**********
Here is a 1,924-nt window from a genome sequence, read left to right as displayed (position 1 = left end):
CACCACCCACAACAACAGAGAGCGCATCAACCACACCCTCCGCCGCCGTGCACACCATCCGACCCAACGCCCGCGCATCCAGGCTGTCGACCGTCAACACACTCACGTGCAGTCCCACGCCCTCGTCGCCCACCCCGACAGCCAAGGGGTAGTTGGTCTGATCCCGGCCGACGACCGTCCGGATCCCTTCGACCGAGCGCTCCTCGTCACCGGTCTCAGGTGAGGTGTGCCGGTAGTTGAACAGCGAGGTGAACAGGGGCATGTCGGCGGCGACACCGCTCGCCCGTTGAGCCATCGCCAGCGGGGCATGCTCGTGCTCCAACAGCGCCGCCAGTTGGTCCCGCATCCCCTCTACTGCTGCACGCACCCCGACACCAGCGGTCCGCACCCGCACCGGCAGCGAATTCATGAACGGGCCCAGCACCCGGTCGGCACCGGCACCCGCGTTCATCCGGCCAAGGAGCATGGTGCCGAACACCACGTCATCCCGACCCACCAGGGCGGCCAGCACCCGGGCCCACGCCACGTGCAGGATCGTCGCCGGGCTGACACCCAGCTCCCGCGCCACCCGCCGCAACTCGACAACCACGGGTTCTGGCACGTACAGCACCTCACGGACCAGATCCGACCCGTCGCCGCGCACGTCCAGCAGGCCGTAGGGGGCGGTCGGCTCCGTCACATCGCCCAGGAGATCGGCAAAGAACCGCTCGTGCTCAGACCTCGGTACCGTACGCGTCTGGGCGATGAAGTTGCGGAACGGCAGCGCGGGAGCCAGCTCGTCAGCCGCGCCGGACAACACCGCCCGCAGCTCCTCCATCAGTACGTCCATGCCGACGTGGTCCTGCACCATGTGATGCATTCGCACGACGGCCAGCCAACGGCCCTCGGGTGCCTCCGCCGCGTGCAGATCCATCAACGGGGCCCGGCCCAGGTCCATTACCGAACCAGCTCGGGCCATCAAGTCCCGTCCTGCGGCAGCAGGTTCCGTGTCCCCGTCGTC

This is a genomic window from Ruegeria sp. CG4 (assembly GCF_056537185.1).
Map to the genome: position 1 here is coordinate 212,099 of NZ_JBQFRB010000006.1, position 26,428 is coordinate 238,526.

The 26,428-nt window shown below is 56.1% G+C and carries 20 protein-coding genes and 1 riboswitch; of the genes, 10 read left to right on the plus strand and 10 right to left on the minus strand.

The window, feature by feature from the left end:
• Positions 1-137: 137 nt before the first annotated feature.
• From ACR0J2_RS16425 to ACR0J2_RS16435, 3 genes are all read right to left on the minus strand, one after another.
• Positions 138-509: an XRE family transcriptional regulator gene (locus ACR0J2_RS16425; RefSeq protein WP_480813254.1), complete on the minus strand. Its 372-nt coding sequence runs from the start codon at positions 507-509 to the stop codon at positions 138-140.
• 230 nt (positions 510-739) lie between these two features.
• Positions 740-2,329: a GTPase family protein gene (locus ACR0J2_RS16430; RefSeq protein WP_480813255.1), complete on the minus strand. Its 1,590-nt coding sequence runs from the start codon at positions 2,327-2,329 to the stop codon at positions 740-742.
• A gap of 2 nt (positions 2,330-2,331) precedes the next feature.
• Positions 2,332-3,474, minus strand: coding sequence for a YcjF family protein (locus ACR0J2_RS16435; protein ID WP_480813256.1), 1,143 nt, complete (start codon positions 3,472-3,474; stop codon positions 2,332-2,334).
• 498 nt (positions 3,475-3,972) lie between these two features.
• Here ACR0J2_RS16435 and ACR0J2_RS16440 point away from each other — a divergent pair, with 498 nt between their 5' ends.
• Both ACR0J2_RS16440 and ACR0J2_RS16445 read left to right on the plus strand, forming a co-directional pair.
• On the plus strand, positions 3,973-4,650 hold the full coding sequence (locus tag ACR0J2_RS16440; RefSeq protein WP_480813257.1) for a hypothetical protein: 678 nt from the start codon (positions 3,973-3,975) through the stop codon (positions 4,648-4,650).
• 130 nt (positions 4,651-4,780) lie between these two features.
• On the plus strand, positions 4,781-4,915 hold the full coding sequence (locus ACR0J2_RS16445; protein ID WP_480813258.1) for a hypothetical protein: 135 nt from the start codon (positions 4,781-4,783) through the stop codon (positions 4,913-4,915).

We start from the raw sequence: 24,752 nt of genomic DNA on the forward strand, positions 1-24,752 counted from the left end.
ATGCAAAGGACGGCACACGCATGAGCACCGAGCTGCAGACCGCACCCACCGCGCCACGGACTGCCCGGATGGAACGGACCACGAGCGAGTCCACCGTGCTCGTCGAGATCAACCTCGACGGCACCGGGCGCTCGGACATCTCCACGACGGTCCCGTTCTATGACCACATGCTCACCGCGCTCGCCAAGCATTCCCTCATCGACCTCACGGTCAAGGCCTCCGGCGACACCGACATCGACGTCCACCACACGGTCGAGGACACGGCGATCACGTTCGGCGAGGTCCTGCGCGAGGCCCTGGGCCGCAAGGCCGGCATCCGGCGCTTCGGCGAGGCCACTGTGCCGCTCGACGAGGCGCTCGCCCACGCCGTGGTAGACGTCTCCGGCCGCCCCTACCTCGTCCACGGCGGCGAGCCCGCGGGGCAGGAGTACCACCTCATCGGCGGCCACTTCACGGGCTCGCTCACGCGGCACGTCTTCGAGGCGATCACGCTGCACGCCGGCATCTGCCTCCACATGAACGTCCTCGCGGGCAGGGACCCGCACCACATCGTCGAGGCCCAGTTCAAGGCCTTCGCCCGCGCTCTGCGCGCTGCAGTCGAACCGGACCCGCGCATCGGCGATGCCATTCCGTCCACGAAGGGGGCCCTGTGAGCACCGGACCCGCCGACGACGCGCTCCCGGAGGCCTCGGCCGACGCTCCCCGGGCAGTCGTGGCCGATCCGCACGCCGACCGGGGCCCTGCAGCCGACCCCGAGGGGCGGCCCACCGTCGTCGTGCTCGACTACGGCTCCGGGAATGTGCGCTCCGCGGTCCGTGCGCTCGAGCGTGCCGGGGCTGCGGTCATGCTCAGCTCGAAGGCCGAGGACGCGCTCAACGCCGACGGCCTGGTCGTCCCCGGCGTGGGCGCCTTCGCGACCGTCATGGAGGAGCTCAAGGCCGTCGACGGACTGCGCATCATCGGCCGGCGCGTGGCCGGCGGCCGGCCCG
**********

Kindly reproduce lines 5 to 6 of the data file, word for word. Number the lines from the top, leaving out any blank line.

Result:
The 26,428-nt window shown below is 56.1% G+C and carries 20 protein-coding genes and 1 riboswitch; of the genes, 10 read left to right on the plus strand and 10 right to left on the minus strand.

The window, feature by feature from the left end: